Mr Bradshaw, in his Hand Book to London, has made me keenly aware that London is constantly changing over a ground bass of links to the past, but often with a ‘continuity of purpose’ (read Peter Ackroyd’s London).
In 1101 Queen Matilda, the wife of Henry I of England, founded a leper hospital here, dedicated to St Giles. The hospital was demolished by Henry VIII; this is the second church on the site. St Giles, one of the Fourteen Holy Helpers, saints worshipped together and particularly effective in intercession with certain diseases, was associated with the plague. On the day I visited there was a soup kitchen in the church yard – a disturbing sight in London in 2013.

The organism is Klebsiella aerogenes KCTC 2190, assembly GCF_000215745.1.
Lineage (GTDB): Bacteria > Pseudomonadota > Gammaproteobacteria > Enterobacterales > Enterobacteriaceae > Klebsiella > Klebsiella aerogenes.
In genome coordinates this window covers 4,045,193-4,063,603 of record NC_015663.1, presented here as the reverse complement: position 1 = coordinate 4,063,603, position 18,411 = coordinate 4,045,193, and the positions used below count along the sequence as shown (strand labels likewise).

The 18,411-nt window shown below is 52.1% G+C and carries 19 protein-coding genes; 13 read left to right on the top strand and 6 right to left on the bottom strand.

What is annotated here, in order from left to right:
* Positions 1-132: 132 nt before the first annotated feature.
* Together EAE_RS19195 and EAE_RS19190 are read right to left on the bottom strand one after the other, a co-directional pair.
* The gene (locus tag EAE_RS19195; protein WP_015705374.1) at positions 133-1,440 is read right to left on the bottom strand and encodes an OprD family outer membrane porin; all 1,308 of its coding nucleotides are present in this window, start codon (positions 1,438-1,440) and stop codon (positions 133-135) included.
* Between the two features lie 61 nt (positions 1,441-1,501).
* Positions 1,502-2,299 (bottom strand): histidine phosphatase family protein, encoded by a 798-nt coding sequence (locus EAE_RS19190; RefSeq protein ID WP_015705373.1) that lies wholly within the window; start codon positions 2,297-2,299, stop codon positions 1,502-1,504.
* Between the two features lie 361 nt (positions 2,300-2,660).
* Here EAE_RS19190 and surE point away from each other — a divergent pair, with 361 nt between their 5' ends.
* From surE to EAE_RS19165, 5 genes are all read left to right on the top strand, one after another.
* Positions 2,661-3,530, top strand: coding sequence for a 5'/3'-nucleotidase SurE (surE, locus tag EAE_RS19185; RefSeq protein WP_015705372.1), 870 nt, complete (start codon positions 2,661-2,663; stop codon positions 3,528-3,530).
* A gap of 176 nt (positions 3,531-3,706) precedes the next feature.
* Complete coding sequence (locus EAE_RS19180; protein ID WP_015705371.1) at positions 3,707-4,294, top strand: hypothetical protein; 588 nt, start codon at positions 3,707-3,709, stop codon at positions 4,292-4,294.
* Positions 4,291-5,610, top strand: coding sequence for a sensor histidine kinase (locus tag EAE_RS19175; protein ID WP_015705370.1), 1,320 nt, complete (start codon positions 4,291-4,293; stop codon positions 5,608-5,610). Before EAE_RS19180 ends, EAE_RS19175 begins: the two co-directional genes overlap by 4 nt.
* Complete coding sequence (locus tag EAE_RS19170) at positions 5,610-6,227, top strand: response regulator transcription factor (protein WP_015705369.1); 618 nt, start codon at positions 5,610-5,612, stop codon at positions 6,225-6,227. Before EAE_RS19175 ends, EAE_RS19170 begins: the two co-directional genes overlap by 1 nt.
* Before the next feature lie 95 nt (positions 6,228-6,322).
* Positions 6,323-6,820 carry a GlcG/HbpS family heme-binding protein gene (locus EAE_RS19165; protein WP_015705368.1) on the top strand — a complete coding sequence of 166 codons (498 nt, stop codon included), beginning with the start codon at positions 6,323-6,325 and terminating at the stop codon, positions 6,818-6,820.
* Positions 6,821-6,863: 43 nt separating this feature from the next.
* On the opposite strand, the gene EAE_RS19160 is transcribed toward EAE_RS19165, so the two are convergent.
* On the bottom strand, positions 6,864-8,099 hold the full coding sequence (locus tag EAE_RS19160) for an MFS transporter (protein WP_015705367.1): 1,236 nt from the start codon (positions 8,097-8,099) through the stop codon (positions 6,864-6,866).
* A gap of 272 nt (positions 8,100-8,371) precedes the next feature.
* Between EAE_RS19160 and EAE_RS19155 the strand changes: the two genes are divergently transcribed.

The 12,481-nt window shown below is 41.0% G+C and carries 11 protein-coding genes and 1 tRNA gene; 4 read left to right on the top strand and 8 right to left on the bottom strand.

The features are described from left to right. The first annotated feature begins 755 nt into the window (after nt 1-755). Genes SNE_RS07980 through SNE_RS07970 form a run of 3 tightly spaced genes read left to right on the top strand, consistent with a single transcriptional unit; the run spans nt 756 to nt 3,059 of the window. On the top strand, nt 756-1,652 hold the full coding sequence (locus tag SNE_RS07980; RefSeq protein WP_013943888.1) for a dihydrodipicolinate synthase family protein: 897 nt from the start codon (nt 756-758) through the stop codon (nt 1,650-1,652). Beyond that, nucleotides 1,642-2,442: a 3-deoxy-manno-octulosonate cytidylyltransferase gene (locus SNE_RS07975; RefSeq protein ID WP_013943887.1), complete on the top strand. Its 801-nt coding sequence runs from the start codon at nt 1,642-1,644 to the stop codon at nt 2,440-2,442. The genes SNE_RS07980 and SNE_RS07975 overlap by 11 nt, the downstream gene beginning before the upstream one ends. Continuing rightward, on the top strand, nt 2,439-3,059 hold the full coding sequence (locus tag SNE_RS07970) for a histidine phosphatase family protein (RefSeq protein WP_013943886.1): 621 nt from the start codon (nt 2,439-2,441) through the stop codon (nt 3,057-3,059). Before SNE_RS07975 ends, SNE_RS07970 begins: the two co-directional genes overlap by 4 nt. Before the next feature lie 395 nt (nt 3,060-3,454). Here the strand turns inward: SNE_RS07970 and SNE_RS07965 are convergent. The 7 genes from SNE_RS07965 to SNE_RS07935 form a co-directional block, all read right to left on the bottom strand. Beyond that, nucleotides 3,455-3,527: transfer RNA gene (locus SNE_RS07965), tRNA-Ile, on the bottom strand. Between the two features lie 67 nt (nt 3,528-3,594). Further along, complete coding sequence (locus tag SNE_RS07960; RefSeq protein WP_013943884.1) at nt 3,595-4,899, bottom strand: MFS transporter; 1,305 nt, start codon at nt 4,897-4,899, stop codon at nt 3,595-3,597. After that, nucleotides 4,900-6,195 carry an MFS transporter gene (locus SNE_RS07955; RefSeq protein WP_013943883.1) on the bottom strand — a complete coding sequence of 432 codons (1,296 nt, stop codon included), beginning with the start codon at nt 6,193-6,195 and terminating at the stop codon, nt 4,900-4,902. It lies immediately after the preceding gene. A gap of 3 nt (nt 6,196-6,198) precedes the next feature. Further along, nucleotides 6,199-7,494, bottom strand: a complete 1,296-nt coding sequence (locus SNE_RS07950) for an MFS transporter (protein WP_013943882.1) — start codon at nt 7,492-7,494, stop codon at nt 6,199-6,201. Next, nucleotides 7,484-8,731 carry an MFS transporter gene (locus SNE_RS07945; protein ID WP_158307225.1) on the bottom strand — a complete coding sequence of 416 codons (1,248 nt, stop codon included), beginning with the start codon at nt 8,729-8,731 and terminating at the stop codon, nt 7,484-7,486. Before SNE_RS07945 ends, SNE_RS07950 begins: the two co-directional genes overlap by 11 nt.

I pass this frequently Candy. Always been an area for the poor and needy – rookeries were all around this are and the 1st case of plague broke out here. Love that 1st shot
Thank you – I was lucky with the light, and the reflections. I am a little puzzled by the atmosphere of the Church and need to return. And I was taken aback to discover John Soane is apparently buried here.